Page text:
How To Practice More Effectively
Table of Contents
This is a list of practice ideas to super charge your practice sessions. So often I find myself going to the piano and doing the same things every time. Mix it up for maximum effectiveness.
Insanity: doing the same thing over and over again and expecting different results.
What is practice?
Before we get started we should define what practicing is and its purpose.
The obvious goal of practice is to improve. If we spend time practicing and don’t get any better, then we have wasted our time.
Practice is not performing for yourself. Practice should be uncomfortable. Your brain should grow. Seriously. If you practice what you can already do, it’s not practice. It’s playing the piano. Be willing to sound bad.
So any activity that makes you better can be counted as practice. Some of my best practice is silent or away from the piano. It may be visualizing the score, or reviewing a past performance and marking up my score.
Before you sit down to practice make sure you know what the purpose of that practice session is. Having purpose, intent, and a bit of urgency will carry you far. Get a practice notebook. Make notes and goals for your practice sessions in this notebook.
To achieve great things, two things are needed; a plan, and not quite enough time.
Play from memory as early as possible
Try playing from memory before you think you are ready. Learning occurs best when you have to stuggle to recall something you’ve learned. This is called Generative Learning. The least effective way to memorize is to play it over and over until we reach “muscle memory” (a term which I actually hate). Struggling forces you to be creative. You may find yourself singing the passage, thinking through the harmony or making a good guess. Getting it absolutely right is not the point at this stage. It’s about struggling to recall it and generating a solution. It feels a bit like recomposing the piece. Be vulnerable. Be willing to make mistakes in your practice.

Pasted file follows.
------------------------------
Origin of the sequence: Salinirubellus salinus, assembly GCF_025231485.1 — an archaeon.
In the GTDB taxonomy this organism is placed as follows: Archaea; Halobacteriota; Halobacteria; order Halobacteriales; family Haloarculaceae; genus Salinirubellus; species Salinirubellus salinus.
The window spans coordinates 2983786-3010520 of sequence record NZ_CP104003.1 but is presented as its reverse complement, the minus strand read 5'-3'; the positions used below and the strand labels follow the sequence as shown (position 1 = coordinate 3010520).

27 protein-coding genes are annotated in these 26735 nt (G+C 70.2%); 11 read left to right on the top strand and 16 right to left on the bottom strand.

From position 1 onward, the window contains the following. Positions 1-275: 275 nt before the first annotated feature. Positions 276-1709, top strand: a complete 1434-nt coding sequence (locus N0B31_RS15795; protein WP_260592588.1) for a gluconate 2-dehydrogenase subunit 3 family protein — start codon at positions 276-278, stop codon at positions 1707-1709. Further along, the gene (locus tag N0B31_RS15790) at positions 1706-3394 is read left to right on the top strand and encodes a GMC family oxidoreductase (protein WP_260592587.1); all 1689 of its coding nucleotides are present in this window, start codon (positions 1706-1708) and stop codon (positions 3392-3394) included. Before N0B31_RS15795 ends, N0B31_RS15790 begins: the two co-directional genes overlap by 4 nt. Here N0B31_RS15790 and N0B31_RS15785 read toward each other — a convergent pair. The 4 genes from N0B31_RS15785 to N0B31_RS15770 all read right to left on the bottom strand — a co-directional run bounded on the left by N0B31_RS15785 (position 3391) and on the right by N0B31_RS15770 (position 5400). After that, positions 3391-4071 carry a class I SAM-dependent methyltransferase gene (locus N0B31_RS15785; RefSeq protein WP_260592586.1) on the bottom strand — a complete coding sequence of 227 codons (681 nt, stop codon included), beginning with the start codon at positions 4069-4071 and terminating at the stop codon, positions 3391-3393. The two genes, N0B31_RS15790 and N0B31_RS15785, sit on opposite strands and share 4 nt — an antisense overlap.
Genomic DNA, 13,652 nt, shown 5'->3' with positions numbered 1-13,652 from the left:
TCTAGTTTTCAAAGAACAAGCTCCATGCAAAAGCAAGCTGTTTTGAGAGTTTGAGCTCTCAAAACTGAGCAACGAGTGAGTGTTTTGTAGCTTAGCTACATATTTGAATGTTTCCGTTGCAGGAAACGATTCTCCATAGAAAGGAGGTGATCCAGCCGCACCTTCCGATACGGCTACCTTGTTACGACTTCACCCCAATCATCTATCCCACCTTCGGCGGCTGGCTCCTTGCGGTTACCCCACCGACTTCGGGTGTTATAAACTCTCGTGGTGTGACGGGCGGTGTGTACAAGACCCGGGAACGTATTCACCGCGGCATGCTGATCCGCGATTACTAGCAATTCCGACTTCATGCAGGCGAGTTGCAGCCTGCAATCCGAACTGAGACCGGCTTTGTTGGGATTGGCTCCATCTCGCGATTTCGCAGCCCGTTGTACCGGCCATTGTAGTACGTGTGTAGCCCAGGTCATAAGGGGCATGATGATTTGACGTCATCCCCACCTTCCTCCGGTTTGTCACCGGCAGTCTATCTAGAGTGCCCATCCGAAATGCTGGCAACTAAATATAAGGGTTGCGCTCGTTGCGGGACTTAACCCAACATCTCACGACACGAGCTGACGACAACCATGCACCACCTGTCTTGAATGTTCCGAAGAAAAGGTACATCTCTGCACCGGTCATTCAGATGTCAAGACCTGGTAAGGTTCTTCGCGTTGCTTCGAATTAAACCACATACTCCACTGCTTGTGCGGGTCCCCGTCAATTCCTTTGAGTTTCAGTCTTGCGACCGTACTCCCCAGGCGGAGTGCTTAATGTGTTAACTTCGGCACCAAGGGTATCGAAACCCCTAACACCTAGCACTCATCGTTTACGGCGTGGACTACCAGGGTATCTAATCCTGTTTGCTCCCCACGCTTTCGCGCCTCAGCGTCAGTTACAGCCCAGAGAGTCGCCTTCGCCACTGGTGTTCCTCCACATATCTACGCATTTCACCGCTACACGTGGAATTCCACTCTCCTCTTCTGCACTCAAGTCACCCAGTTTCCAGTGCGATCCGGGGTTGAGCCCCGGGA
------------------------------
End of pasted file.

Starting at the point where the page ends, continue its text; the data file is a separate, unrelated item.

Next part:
For more on this topic see Make it Stick, The Science of Successful Learning
Rostropovich, the famed Russian Cellist, would imagine himself as the conductor of his own performance. A good exercise is to get up and move or dance while you sing. Some conducting even looks a bit like dancing.
This gets me out of my head and gives me immediate and obvious feedback. I usually stick my phone on the piano, record a phrase or two and work to improve it until it sounds exactly the way I want. On first hearing, my recording usually doesn’t sound at all the way it does in my head.
I recommend you sing everything you play. There is something that happens in the brain when you actually sing it. The best players sing when they play. You can often hear Oscar Peterson and Glen Gould humming in the background in their recordings. There is something zen-like about singing in your head and playing what you hear, as opposed to the mental chatter, “now here comes the recap, which is in the key of A, and here is this tricky part, cross thumb here, …, whoops I messed up …”. Just sing it.
This is also a great memory tool. I try to sing my peices from memory and then play what I hear.
I am never very confident that I thoroughly understand my music until I can transpose it. This is especially true for those with perfect pitch (which is a blessing and curse).
As a little side note, some of the greatest musicians don’t have perfect pitch. Examples are Bill Evans and Bobby McFerrin.
Nothing internalizes the material better than having to verbalize exactly what you want to happen. You can even teach a rubber ducky.
I heard a story from pianist Norman Krieger of a visitor coming to visit Vladamir Horowitz’s wife. Upon hearing what sounded like a lesson going on upstairs, the visitor asked, “Is Vladamir teaching?” His wife responded, “No, he is practicing.”